Source: Jabil Inc.

Look no further than headlines about the "sharing" economy exemplified by Uber, Amazon’s experiments with drone delivery, or the Internet of Things, which promises to revolutionize supply chain management efficiency by directly connecting millions of “smart” components. In the face of rapid innovation, modern supply chains must evolve to ensure end-to-end visibility, advanced analytics and cross-functional collaboration.

Within the last few decades, the field of supply chain management has experienced an accelerated rate of change. It started with the introduction of mechanization and was quickly followed by computerized inventory and routing and record keeping. More sophisticated enterprise resource planning (ERP) software enabled better forecasting and management. These changes were necessitated by the growth of globalization in manufacturing, which demanded logistics strategies capable of supporting complex, international networks.

Today, digital advances such as big data and optimization tools, remain the most visible driver of change in the supply chain. However, these are not the only trends that are exerting a major influence:

1. Collapsing product lifecycles: The cycle of development, launch, growth, maturity and decline is accelerating in many market sectors and particularly for consumer electronics, software and other tech products. Product lifecycles are estimated to have halved over the last 10 years and will likely shrink by another 50 percent by 2020. What does this precarious environment mean for supply chain management? It calls for more proactive forecasting and planning using prescriptive and predictive analytics, as well as the use of on-demand warehousing models. This increases accuracy and helps avoid the costs of obsolete inventory.

2. Outsourced manufacturing: Unimaginable a few decades ago, outsourcing manufacturing services has become a commonplace practice in almost every industry. This trend is particularly pronounced in electronics manufacturing where product differentiation increasingly comes in the form of software innovation. Electronics Manufacturing Services grew at a 12 percent compound annual growth rate over the past 15 years and that number is expected to increase as more original equipment manufacturers focus on their core business. In exchange for the reduced financial risk that outsourcing affords, new supply chain risk is introduced in the form of added complexity. Companies who outsource must develop better visibility and orchestration tools and processes while picking outsource partners that can manage the additional risk in the supply chain.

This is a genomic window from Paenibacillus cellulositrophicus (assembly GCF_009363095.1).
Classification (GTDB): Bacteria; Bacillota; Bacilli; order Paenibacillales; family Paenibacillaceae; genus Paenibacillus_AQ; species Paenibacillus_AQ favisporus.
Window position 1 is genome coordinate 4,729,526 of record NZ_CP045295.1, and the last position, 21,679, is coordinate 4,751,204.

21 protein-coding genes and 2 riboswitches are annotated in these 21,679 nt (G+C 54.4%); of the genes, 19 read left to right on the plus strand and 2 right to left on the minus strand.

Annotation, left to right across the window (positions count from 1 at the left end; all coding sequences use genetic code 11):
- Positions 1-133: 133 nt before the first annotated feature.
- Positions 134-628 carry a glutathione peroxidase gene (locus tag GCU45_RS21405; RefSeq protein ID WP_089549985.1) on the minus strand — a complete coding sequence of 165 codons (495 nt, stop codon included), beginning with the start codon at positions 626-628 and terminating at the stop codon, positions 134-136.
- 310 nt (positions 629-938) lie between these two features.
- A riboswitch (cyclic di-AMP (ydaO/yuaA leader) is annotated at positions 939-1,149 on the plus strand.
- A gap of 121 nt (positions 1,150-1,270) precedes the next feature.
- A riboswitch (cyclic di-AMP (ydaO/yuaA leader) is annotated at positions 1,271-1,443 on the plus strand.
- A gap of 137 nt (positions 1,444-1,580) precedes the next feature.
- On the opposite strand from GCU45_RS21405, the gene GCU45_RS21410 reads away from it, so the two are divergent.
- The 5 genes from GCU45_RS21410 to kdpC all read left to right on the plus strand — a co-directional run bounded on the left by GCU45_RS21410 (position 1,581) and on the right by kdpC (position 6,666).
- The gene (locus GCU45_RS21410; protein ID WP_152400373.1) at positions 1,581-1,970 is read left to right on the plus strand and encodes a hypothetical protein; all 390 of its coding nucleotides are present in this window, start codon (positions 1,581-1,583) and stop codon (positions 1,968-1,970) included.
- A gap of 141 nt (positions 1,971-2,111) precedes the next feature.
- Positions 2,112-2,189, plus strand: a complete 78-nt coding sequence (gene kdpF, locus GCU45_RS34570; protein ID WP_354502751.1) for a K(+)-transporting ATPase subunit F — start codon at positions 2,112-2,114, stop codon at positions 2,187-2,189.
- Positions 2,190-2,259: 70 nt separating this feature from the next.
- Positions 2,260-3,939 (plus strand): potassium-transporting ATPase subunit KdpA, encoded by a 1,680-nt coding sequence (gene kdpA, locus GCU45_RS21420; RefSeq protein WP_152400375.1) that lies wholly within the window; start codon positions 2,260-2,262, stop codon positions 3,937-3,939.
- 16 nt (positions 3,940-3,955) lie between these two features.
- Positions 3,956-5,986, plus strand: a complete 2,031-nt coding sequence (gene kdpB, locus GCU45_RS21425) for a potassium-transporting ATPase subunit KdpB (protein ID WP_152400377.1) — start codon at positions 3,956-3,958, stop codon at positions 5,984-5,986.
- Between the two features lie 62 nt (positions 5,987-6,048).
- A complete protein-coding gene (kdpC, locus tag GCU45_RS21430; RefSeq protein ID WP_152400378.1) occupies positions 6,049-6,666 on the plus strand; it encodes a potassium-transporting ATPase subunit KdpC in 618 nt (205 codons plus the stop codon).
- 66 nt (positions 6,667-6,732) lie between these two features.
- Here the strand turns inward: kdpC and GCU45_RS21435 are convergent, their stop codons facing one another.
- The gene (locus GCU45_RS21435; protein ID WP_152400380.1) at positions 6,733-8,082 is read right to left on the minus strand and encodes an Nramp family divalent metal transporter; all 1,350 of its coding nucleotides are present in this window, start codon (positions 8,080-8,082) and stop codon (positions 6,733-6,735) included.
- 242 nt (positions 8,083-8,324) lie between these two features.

3. Globalization: Thanks to improved transportation, communications and IT systems, companies now have the ability to select suppliers located anywhere in the world. By 2020, 60 percent of companies expect to be sourcing from more countries than they do today. Trade-offs for lower labor costs can include supply chain interruptions ranging from natural disasters to political unrest and even military operations. Predicting and planning for these issues requires local insights, powerful technologies and domain expertise.

4. Generational expectations: Millennials and Gen-Z consumers have radically different expectations when compared to any other generation. The modern supply chain is being transformed to accommodate these technologically savvy customers, who want instant access to customized products, do their research before buying, favor socially responsible products and companies and embrace the sharing model.

5. Supply chain savvy in the C-suite: There is growing recognition in today’s organizations that the supply chain is more than another tactical function of the business. The transformation of the chief procurement officer into the the chief supply chain officer demonstrates the expanded scope and importance of this role. Supply chain professionals are claiming their seat at the table when it comes to discussions involving sales, operations and even design. Digitization is enabling broad access to supply chain visibility, which is quickly becoming a prerequisite for competing in the global marketplace.

After many years of incremental advances, supply chain management is poised for a major shift in its demands and capabilities. Organizations hoping to compete amidst these emerging trends and market drivers must redefine their supply chains to embrace complexity. By utilizing actionable insights and intelligence, companies now have the power to thrive in today’s rapidly changing digital economy.

Source: Jabil Inc.

Five Trends Driving Digitization of the Supply Chain